We’ve all played a small prank on someone else, or had a prank played on us. The best prank was when we taped down the sprayer next to the faucet so that when my husband turned on the water, he was instantly soaked. The worst that happened was that he needed a change of clothes, and we still laugh about it to this day. Pranks are usually harmless and fun and playing tricks on each other has even turned into a national holiday—April Fool’s Day. However, at some point, a prank can go too far and even an innocent prank can cause circumstances that end in civil or criminal charges.
TV, Social Media, and YouTube Pranksters
Pranks have been around forever. I must admit, as kids, my siblings and I called up our neighbors and asked if their air conditioner was “running” in summer, and then responded with “better go catch it!” That was back in the days when we still used the big yellow pages phone book. The truth is, while pranks are not new, the severity and extremism of modern-day pranks seem to be more and more terrifying, ethically questionable, and dangerous.
The first prank ever televised was on April 1, 1957, when the British Broadcasting Corporation presented a fake documentary about a small family in Switzerland and their traditional spaghetti harvest. The documentary filmed a family picking spaghetti strands from bushes. Literally, thousands of people called in requesting to know how they could also get their very own spaghetti bush.
We might blame the once popular show Punk’d, which lasted 13 years on television, along with the rise of social media and YouTube. YouTuber Jake Paul posted videos of himself randomly honking his horn loudly at passers-by to get their reaction. Unfortunately, it caused permanent hearing loss to one of the passer-byers. The social media star was held legally liable for all injuries and damages that resulted.
Other social media pranks begin small and then become viral. Pranksters dressing as knife-wielding clowns, zombies, or ghosts on the side of the roadways can cause car accidents, injuries, and traumatic emotional injuries. Telling others on social media how you caused an accident that led to physical or emotional distress due to a prank can now easily lead to a lawsuit.
In one of the most disturbing pranks on social media and YouTube yet, one set of parents played cruel jokes on their children over 300 times, causing them to cry and be in clear emotional distress, all for their YouTube channel. A Maryland judge found them guilty of child neglect.
Grounds for Prank-Related Lawsuits
Taking a prank too far can result in a serious injury or even death. There are several different ways a prank can lead to a lawsuit.
If a person’s prank on another included actions that were devoid of concern for the safety of others, the victim may be able to sue for damages based on gross negligence. If a judge finds that an individual acted with extreme indifference and reckless disregard for the safety of others when playing a prank, they may be found guilty of gross negligence. Along with medical bills, lost wages, and pain and suffering, cases of gross negligence may also result in punitive damages being awarded to the victim to punish the prankster and attempt to deter others from behaving in the same or similar way. Oftentimes, pranks happen in or around cars, and when those situations occur, they can easily lead to someone being hit by a car, causing injury or death.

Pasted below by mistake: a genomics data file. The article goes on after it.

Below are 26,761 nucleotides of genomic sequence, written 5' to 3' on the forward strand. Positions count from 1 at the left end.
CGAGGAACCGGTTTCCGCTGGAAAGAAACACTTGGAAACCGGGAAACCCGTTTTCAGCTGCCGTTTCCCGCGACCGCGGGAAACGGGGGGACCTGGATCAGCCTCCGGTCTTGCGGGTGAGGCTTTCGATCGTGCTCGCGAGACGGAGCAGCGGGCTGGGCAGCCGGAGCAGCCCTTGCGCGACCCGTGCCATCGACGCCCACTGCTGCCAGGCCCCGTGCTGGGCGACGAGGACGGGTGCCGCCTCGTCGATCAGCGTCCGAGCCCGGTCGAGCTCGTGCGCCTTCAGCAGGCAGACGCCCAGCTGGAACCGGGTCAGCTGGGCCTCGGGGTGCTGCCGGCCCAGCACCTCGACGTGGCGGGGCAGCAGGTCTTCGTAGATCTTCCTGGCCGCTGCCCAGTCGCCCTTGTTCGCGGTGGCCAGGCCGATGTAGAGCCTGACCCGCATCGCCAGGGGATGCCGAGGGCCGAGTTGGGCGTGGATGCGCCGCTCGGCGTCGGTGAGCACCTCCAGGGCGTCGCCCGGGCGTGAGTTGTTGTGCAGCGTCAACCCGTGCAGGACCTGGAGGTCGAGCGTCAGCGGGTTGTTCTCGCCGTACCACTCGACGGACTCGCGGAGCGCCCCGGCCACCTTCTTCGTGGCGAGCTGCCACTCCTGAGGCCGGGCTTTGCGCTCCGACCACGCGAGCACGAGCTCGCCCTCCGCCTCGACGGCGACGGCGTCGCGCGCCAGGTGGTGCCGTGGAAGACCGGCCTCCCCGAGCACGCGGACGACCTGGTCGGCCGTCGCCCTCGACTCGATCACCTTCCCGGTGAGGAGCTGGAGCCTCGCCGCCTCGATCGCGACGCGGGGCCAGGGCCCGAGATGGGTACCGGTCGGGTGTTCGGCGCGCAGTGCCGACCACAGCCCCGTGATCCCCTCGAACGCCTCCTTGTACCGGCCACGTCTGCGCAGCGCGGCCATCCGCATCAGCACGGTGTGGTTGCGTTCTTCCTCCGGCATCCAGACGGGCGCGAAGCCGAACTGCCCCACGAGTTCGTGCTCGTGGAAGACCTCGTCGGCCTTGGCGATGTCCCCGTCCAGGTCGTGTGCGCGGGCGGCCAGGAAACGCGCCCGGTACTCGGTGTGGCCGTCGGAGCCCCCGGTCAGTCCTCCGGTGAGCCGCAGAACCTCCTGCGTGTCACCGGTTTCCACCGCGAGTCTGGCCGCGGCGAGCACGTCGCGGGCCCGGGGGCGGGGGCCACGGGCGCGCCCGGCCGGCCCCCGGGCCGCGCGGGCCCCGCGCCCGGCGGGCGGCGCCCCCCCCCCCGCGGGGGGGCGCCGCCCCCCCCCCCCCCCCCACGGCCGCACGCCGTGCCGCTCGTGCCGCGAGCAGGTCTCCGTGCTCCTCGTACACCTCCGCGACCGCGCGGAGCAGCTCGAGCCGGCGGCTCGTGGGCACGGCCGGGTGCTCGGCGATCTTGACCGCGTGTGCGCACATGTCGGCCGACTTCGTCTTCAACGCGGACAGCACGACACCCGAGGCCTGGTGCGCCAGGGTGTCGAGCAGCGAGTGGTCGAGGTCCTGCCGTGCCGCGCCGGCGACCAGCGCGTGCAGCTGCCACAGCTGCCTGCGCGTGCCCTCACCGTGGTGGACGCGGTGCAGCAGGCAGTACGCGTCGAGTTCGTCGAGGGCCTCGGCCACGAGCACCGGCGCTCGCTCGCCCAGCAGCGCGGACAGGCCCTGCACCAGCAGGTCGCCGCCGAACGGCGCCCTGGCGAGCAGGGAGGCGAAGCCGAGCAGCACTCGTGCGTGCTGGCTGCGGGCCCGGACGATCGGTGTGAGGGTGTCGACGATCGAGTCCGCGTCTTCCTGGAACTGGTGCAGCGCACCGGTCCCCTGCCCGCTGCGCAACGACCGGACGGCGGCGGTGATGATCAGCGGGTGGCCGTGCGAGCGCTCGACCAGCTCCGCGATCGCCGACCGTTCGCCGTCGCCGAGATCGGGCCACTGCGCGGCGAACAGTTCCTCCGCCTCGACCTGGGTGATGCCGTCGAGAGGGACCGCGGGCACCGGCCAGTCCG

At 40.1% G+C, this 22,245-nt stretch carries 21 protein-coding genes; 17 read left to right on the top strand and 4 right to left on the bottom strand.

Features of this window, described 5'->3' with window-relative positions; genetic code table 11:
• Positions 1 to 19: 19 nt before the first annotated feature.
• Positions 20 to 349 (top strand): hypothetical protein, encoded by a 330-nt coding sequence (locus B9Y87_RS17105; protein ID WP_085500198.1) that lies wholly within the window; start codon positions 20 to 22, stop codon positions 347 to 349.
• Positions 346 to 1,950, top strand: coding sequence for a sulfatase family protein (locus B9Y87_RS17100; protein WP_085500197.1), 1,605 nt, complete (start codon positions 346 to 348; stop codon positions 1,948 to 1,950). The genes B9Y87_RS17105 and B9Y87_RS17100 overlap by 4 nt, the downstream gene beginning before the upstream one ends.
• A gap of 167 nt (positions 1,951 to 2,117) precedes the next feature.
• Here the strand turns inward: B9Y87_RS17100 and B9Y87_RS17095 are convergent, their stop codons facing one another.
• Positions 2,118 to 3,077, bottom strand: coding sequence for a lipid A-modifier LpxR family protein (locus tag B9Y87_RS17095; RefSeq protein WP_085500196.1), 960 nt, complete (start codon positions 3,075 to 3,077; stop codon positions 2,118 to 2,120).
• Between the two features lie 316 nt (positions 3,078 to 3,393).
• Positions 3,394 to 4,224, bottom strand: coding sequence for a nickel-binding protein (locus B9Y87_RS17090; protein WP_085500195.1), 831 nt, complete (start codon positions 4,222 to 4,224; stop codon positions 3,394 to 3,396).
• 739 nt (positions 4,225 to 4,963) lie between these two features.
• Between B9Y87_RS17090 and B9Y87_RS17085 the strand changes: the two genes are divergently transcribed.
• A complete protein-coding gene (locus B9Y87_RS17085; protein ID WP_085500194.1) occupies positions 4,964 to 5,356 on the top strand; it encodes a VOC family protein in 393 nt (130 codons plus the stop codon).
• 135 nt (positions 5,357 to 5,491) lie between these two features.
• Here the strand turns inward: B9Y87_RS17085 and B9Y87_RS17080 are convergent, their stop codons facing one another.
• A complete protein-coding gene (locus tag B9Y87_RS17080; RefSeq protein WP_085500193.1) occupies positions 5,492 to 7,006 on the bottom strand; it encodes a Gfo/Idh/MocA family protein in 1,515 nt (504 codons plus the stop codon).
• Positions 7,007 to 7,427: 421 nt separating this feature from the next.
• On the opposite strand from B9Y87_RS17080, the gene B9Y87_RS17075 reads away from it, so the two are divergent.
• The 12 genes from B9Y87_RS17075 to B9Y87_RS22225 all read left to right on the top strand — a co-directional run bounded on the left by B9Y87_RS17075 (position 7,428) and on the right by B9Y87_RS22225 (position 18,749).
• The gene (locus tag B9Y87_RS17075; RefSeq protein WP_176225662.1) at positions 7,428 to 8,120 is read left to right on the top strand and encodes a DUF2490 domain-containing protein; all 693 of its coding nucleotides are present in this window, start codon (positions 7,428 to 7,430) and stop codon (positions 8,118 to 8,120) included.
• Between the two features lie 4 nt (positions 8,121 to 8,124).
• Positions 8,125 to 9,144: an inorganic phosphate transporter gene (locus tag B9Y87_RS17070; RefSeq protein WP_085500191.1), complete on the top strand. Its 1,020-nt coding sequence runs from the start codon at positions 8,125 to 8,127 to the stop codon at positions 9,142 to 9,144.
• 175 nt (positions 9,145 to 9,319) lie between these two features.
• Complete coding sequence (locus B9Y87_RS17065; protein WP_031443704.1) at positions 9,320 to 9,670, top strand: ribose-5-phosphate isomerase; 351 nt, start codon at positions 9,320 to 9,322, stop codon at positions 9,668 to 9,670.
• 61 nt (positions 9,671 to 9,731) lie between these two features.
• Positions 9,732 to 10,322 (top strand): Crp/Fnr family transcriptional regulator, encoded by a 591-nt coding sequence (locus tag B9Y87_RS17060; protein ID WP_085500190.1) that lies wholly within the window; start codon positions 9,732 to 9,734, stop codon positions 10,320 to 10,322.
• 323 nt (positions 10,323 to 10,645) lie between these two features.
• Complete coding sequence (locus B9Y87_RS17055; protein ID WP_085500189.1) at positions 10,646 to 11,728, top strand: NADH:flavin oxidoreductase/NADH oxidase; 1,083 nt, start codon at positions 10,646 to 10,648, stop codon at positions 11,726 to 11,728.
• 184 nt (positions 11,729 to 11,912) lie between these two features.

Fraud and Breach of Contract
Some pranks do not cause physical injury but can still result in a lawsuit based on fraud or breach of contract. For example, in 2002, a waitress allegedly won a “Toyota” in a company sales contest. Instead of receiving a car, she was given a “toy Yoda” doll by the company, who thought the prank was funny and clever. She sued for breach of contract, as well as fraudulent misrepresentation, and won. She was allowed to pick out any Toyota vehicle that she wanted as part of the judgment.
If a victim feels terrified, threatened, or at risk for bodily injury as a result of a prank, they may be able to sue for harassment. Emotional injuries can be compensated in a lawsuit in addition to physical injuries. For example, if a person received a phone call every day with threats, heavy breathing, or disturbing messages, the victim could file a lawsuit based on emotional or mental trauma. In most cases, to prove emotional distress, a victim would have to show that the prankster’s actions were outrageous and extreme, that the contact caused the victim to experience some sort of distress, and that the resulting emotional distress was severe.
It’s All Fun and Games…Until Someone Gets Hurt
Any practical joke or prank can end in tragedy. One man’s family decided to trap their cousin in a Porta-Potty at the campsite by backing their truck against the door. They tipped the portable toilet unit over and left him a quadriplegic, destroying his ability to have a normal life forever. He successfully sued them for over $5 million dollars.
Think twice before you pull a practical joke or prank. Make sure that no permanent physical or emotional damage could occur to your victim. If you were injured due to a prank, make sure to seek medical attention immediately, and consider visiting with a personal injury attorney to receive compensation for your injuries and losses. And when in doubt, unless your prank is an innocent one, it is best to skip the possibility of a viral YouTube prank video and avoid litigation altogether.